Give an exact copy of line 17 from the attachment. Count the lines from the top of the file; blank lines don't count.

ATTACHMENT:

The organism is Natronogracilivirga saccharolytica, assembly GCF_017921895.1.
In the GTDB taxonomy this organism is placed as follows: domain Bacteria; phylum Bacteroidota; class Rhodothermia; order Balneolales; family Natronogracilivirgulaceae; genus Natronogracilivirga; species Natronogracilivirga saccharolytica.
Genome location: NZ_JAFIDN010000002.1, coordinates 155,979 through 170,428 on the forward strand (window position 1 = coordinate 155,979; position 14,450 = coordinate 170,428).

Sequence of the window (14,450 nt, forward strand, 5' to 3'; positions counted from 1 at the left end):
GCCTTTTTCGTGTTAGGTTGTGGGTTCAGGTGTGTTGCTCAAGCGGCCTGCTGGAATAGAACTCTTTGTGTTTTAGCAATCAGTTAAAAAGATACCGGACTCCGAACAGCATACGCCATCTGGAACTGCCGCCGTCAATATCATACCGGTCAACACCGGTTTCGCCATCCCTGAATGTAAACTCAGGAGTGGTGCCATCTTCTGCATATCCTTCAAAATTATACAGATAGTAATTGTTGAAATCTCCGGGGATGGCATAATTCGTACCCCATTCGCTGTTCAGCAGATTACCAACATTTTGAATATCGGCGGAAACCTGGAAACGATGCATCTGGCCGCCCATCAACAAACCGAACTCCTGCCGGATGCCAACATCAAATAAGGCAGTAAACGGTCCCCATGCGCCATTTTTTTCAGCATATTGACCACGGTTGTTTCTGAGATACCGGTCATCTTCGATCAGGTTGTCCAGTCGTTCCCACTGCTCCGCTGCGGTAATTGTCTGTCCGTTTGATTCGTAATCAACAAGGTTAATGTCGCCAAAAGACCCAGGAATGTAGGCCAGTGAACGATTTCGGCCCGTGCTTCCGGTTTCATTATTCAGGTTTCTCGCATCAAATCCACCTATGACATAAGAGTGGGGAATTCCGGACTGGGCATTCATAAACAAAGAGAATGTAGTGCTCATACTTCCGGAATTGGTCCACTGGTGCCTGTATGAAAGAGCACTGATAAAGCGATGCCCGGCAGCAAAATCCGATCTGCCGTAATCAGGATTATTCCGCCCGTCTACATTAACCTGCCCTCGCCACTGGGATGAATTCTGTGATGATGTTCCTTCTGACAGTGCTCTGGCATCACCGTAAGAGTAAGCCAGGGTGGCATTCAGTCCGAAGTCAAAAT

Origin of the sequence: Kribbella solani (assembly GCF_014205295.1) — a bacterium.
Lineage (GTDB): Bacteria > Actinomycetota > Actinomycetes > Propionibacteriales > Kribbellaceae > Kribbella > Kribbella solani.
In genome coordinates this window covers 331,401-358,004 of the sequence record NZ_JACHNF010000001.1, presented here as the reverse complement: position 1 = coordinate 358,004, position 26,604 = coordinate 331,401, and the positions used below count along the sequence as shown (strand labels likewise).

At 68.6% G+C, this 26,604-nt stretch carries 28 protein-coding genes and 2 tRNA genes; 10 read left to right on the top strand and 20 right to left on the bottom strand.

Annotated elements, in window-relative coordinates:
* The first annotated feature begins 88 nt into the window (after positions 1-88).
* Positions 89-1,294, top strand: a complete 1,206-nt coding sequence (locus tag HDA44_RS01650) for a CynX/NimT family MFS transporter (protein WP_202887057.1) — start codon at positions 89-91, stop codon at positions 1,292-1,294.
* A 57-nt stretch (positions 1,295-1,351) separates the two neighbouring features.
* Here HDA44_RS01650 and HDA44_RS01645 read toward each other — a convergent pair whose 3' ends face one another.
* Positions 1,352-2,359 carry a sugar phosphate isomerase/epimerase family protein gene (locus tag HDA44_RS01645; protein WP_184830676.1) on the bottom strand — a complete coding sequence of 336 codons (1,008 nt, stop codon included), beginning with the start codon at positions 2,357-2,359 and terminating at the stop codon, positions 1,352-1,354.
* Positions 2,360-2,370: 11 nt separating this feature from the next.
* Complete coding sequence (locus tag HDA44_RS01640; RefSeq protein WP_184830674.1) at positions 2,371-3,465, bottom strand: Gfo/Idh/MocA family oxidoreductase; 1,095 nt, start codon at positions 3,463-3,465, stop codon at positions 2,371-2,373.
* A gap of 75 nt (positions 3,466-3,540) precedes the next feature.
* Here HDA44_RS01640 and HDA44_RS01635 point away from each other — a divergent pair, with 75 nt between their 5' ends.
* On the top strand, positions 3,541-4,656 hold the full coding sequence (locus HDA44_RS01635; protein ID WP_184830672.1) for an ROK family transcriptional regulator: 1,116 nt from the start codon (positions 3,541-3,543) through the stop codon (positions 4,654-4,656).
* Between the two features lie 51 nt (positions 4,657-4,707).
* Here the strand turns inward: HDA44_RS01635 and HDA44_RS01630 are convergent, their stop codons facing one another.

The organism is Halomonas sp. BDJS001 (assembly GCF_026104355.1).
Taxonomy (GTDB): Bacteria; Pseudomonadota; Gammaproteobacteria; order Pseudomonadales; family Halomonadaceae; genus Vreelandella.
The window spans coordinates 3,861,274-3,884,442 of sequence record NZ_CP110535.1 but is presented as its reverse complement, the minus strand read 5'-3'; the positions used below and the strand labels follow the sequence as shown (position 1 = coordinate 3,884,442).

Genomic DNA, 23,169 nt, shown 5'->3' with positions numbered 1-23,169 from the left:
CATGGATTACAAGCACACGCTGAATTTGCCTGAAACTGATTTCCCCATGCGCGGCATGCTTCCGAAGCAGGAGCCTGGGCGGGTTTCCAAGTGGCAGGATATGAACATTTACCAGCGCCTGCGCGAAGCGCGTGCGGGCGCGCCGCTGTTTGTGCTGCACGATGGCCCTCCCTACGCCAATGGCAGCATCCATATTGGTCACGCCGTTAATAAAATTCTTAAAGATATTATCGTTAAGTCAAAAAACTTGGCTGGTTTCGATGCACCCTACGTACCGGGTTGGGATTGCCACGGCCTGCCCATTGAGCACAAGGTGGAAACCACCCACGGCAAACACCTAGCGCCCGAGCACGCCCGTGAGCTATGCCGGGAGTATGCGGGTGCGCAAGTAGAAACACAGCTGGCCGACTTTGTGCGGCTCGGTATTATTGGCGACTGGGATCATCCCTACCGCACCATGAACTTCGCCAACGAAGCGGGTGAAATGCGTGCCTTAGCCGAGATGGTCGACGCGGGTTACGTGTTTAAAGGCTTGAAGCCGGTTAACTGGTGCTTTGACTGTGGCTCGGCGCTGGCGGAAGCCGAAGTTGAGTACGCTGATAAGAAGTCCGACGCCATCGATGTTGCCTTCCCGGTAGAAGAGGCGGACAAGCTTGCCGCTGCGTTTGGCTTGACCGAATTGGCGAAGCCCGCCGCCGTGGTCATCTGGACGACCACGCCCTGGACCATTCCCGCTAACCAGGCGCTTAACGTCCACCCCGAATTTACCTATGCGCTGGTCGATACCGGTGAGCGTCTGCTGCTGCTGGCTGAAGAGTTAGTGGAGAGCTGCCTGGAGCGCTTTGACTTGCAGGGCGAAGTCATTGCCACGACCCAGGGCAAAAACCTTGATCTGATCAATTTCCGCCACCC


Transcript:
* Complete coding sequence (locus tag HDA44_RS01640; RefSeq protein WP_184830674.1) at positions 2,371-3,465, bottom strand: Gfo/Idh/MocA family oxidoreductase; 1,095 nt, start codon at positions 3,463-3,465, stop codon at positions 2,371-2,373.